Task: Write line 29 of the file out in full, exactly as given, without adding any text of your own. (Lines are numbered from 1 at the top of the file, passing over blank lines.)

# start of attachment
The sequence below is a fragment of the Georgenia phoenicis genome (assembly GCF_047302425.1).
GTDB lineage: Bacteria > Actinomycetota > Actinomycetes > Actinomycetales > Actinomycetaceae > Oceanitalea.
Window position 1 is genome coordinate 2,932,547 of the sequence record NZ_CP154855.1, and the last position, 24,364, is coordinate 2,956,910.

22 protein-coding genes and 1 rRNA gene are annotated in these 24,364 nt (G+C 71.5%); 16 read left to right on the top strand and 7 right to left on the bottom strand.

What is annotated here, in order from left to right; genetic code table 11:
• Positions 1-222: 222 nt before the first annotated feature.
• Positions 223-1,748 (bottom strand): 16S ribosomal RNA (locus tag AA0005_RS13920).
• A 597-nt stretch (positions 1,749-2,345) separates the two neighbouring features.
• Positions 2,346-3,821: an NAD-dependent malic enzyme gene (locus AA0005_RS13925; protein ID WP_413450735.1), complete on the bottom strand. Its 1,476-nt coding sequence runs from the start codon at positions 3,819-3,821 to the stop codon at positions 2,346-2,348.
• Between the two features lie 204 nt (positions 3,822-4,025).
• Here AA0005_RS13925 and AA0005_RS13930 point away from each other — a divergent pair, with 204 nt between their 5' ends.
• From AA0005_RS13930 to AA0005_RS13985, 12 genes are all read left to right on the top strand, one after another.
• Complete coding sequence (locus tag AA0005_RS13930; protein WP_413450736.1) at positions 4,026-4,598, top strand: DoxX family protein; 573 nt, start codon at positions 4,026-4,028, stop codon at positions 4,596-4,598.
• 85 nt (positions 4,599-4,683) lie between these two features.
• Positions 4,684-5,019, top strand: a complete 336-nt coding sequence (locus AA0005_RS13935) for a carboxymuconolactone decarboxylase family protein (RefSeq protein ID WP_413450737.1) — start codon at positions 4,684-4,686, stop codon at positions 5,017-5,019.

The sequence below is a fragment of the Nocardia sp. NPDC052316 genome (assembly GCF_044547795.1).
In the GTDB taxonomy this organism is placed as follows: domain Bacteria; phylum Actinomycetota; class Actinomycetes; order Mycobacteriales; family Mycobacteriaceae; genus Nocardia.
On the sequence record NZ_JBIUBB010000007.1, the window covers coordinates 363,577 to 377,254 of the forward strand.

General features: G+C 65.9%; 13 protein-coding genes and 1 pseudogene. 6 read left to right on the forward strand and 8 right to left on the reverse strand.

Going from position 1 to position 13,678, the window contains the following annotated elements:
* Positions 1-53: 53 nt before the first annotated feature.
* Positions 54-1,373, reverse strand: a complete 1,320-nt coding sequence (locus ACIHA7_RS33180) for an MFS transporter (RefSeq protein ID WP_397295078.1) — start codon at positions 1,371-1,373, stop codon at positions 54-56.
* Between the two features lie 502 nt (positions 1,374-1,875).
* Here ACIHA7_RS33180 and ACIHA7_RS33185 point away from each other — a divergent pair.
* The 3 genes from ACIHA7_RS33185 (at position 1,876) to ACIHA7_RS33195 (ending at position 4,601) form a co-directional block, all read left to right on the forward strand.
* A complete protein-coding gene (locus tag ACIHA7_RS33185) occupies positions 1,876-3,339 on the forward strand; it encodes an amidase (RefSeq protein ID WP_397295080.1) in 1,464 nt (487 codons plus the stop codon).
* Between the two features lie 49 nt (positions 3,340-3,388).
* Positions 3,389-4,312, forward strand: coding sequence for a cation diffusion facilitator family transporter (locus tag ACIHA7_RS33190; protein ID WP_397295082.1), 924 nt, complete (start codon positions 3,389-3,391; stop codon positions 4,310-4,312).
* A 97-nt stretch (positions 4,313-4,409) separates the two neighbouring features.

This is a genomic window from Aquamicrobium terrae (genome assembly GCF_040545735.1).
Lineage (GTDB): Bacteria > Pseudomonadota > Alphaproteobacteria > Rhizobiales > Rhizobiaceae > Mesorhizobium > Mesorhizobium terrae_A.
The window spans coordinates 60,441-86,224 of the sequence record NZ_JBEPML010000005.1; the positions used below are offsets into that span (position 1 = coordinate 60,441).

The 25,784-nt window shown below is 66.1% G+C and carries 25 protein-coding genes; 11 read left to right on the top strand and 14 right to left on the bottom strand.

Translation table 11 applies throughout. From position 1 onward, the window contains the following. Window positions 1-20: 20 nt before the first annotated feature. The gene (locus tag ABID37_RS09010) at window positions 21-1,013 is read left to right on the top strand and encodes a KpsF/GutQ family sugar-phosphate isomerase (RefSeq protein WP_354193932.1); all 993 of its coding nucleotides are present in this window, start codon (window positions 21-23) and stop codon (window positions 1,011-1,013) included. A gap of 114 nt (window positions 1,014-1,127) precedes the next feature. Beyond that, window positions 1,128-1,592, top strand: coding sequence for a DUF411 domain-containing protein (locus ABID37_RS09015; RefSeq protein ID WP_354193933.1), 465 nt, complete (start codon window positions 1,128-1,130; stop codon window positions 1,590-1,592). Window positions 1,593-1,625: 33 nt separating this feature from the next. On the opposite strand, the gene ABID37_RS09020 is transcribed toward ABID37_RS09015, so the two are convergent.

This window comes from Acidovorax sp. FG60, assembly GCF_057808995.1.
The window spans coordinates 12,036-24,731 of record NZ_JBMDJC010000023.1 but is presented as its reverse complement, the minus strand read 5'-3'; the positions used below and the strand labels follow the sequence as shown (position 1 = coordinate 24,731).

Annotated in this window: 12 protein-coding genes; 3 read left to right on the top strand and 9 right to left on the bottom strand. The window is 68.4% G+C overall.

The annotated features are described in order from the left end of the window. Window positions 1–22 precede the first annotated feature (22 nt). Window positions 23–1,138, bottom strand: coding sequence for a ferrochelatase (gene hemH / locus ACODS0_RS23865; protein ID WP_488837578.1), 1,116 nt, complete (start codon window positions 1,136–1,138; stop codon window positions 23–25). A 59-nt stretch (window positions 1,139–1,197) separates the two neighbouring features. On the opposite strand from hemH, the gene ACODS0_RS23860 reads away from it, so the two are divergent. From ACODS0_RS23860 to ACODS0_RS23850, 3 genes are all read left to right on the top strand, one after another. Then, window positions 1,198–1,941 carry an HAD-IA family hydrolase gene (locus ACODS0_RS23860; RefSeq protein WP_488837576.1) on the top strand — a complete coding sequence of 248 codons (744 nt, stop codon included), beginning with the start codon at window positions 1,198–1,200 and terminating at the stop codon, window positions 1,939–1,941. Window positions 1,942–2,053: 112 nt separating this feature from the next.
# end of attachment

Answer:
* A 97-nt stretch (positions 4,313-4,409) separates the two neighbouring features.